November 16, 2012

Keep it Level

By Doug
Someone asked me a question that I thought was strange. "It's been suggested that I put a level on my Laser... where would you suggest I put it?"

You know, a level used by carpenters. I guessed that this was the result of a discussion about keeping a Laser flat. But were they talking about flat vs. heeling? Or keeping the transom out of the water? With so few surfaces on a Laser that are level to begin with, where would you put it? And how would you read it without moving closer and changing the heel/trim before you could read it?

Way too complex for my little brain.

Here's a much simpler suggestion: let a small amount of water into the cockpit and then keep track of it during a race... in the middle as much as possible to keep the boat flat, on the leeward side when it's very light so that gravity helps keep the shape of the sail, and on the windward side when there are no waves and you want to dig in your centerboard to get more lift. I like to get my Laser going and then look at the back of the cockpit to see if the water is where I think it is.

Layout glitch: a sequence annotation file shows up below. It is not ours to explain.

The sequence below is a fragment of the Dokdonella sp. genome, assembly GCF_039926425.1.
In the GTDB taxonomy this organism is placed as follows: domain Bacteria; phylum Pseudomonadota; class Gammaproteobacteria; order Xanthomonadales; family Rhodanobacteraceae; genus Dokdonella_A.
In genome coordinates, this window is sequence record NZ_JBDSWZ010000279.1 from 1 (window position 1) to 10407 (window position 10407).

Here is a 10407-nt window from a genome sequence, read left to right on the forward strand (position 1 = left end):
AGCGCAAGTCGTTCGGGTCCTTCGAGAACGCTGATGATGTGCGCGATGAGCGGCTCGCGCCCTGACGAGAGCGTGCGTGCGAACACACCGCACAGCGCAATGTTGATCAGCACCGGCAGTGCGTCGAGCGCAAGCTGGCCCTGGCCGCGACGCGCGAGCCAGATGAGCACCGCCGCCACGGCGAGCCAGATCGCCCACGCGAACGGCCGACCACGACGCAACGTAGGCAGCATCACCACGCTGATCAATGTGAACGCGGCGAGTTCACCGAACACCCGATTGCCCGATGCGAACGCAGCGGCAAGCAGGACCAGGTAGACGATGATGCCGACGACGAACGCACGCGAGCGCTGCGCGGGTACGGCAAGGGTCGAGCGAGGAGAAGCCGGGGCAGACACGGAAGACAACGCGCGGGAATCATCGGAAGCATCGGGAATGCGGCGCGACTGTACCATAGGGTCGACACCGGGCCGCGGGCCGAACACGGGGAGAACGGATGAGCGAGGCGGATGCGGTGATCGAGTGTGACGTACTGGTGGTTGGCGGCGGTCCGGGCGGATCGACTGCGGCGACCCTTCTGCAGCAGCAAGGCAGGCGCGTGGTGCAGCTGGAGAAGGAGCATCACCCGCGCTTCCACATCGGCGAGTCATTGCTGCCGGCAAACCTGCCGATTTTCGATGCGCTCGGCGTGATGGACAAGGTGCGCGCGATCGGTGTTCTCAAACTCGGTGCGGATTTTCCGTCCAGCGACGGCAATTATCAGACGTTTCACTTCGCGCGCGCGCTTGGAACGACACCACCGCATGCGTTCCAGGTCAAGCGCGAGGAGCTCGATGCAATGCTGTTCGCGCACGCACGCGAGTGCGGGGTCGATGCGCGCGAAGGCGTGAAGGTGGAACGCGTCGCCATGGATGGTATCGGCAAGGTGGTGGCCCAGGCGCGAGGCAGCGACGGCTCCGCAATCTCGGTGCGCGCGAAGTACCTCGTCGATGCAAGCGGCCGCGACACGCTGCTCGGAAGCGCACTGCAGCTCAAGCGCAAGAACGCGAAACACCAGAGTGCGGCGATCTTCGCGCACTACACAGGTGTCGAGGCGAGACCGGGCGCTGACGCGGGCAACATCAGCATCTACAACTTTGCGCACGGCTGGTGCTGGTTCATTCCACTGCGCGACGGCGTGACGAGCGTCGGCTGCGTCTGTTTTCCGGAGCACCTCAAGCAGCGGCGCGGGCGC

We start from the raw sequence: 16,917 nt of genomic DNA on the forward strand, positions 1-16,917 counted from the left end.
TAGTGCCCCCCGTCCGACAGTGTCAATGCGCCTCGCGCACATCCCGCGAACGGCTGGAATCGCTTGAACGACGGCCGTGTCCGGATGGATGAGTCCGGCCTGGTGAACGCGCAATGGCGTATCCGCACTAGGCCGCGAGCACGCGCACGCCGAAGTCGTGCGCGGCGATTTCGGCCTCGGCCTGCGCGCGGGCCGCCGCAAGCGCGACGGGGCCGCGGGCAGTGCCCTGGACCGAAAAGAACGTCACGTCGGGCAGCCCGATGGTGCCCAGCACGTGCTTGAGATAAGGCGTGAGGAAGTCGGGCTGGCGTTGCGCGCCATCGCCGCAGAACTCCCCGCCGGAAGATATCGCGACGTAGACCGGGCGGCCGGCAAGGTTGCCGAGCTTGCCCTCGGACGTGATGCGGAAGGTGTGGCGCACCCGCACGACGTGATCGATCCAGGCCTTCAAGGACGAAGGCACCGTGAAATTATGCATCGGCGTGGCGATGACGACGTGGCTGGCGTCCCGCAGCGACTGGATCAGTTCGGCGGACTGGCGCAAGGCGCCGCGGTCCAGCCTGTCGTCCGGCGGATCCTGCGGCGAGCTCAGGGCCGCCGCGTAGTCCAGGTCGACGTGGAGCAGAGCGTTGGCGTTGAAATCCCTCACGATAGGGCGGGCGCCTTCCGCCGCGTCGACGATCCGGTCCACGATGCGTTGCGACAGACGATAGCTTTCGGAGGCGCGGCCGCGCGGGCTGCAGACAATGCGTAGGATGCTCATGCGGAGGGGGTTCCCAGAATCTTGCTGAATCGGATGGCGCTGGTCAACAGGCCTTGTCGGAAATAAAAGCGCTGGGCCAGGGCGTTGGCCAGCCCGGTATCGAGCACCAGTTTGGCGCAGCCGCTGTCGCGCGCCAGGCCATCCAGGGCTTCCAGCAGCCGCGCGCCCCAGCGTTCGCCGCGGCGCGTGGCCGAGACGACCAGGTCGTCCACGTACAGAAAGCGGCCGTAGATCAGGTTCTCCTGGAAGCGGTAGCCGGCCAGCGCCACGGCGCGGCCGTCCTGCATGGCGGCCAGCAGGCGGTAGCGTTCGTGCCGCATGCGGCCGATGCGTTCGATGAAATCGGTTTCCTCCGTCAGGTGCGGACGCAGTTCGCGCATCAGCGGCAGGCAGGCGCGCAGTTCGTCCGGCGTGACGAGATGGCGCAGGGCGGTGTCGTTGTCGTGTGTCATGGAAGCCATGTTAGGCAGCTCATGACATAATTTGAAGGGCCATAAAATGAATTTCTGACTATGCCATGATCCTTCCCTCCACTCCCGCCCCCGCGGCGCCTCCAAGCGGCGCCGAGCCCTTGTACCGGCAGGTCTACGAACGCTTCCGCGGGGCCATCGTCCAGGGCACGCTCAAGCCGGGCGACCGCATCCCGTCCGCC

That's the in-and-out trim. Fore-and-aft trim is easy and does not require any water. Just keep your weight as far forward in the cockpit as comfortably possible until other factors become important. Like having to hike or having to work your Laser over the waves.

So much simpler.


  1. I've been trying moving further forward downwind in lighter air. Normally I sit one knee forward and beside the centerboard. But you can move forward another 6-8" if you push further forward almost on top of the centerboard.

    It seems to really help get over the waves and lift the transom. Worth trying.


    1. Great point.

      I should have mentioned in my post that this is for going upwind. Reaching and running require other techniques, and there are lots of people who are better at this than me.

  2. Hi Doug, no need for a level. Just check your compass.


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